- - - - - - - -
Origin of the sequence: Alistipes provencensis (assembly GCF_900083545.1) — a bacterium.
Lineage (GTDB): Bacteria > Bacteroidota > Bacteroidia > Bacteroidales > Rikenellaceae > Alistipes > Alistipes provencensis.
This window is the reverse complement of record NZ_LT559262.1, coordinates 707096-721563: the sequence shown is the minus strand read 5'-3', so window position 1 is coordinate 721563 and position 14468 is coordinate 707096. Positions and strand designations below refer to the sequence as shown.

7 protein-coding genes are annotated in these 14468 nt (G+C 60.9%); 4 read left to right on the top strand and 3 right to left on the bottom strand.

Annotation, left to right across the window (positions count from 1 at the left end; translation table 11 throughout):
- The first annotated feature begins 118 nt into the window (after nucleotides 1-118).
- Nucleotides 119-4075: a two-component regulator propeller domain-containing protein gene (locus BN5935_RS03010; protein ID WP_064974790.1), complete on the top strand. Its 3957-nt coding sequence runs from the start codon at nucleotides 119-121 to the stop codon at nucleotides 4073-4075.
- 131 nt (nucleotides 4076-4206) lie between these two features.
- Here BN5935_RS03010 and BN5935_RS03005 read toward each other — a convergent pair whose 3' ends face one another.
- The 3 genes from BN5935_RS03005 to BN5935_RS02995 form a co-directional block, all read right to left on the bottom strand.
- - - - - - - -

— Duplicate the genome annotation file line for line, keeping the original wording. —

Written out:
Origin of the sequence: Alistipes provencensis (assembly GCF_900083545.1) — a bacterium.
Lineage (GTDB): Bacteria > Bacteroidota > Bacteroidia > Bacteroidales > Rikenellaceae > Alistipes > Alistipes provencensis.
This window is the reverse complement of record NZ_LT559262.1, coordinates 707096-721563: the sequence shown is the minus strand read 5'-3', so window position 1 is coordinate 721563 and position 14468 is coordinate 707096. Positions and strand designations below refer to the sequence as shown.

7 protein-coding genes are annotated in these 14468 nt (G+C 60.9%); 4 read left to right on the top strand and 3 right to left on the bottom strand.

Annotation, left to right across the window (positions count from 1 at the left end; translation table 11 throughout):
- The first annotated feature begins 118 nt into the window (after nucleotides 1-118).
- Nucleotides 119-4075: a two-component regulator propeller domain-containing protein gene (locus BN5935_RS03010; protein ID WP_064974790.1), complete on the top strand. Its 3957-nt coding sequence runs from the start codon at nucleotides 119-121 to the stop codon at nucleotides 4073-4075.
- 131 nt (nucleotides 4076-4206) lie between these two features.
- Here BN5935_RS03010 and BN5935_RS03005 read toward each other — a convergent pair whose 3' ends face one another.
- The 3 genes from BN5935_RS03005 to BN5935_RS02995 form a co-directional block, all read right to left on the bottom strand.